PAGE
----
A recent unanimous decision by the Supreme Court of Canada (Bhasin v. Hrynew, 2014 SCC 71) has created a contractual duty to act honestly in the performance of contractual obligations. While this may seem obvious to most, it is now clear that a breach of this duty can result in liability for damages under the subject contract.
In an effort to make the common law “more coherent and more just”, Justice Cromwell took two incremental steps by (1) acknowledging “that good faith contractual performance is a general organizing principle of the common law of contract” and (2) recognizing that “there is a common law duty which applies to all contracts to act honestly in the performance of contractual obligations”
What does this mean for those parties subject to a contract?
- you should not lie or otherwise knowingly mislead the party to whom you have contracted with; and
- you should at all times maintain a minimum standard of honesty in contractual performance.
Does the duty apply to contractual negotiations?
This new duty appears to only apply to the performance of contractual obligations so it would not likely apply to the contractual negotiations. It does not appear to impose a duty of loyalty or of disclosure or require a party to forego advantages flowing from the contract or a duty to put the interests of the other contracting party first. This essentially means you can negotiate the contract as you wish with the exception of the usual contractual no-nos like fraudulent or negligent misrepresentation and other good faith doctrines that already exist.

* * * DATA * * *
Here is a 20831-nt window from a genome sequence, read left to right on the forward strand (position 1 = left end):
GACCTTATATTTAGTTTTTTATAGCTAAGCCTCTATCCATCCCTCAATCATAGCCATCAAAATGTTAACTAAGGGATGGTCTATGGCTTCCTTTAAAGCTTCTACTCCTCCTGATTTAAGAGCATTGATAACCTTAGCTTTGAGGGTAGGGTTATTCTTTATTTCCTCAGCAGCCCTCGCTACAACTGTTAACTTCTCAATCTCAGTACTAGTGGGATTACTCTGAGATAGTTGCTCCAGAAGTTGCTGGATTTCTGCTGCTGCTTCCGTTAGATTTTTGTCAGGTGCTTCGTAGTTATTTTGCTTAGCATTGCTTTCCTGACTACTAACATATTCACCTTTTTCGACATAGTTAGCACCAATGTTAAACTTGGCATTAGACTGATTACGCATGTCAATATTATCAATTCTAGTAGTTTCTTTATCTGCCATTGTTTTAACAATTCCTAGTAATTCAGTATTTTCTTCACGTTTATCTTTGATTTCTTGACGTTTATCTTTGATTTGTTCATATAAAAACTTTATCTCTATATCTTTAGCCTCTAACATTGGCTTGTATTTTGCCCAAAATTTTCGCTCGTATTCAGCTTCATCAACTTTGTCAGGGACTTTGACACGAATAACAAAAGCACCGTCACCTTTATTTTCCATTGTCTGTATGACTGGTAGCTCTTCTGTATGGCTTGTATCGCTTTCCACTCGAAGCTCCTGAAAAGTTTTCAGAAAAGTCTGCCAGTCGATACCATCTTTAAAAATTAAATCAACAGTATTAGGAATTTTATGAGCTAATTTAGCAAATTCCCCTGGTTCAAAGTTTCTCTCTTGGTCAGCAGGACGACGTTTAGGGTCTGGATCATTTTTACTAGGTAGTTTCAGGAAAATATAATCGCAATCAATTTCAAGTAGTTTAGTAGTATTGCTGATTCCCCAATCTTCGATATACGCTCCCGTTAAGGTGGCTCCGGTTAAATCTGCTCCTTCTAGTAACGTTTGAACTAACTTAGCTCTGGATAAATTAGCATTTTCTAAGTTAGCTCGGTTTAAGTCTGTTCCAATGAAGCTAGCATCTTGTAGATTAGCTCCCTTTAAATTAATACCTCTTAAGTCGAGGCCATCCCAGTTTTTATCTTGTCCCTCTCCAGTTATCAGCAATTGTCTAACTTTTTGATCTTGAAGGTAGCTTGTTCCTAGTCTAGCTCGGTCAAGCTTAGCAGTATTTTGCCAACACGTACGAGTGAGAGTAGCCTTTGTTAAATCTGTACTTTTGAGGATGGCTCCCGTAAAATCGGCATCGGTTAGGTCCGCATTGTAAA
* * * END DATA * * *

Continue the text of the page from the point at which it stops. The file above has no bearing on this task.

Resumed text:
When drafting contracts in the M&A context I often negotiate an express duty to act in good faith during the negotiations of the definitive agreement (e.g. share purchase agreement or asset purchase agreement) by adding an express term that imposes a duty on both parties to act honestly and in good faith during the negotiations and during the performance of the contract. This actually takes it one step further because most of the causes of action in an M&A transaction arise out of the definitive agreement and not from the performance of the agreement, so this provides a more thorough protection in conjunction with the new common law duty created by Bhashin v. Hrynew.
Click here for a more detailed analysis of this case prepared by Jordan Bank and Alex Kask of Guild Yule LLP.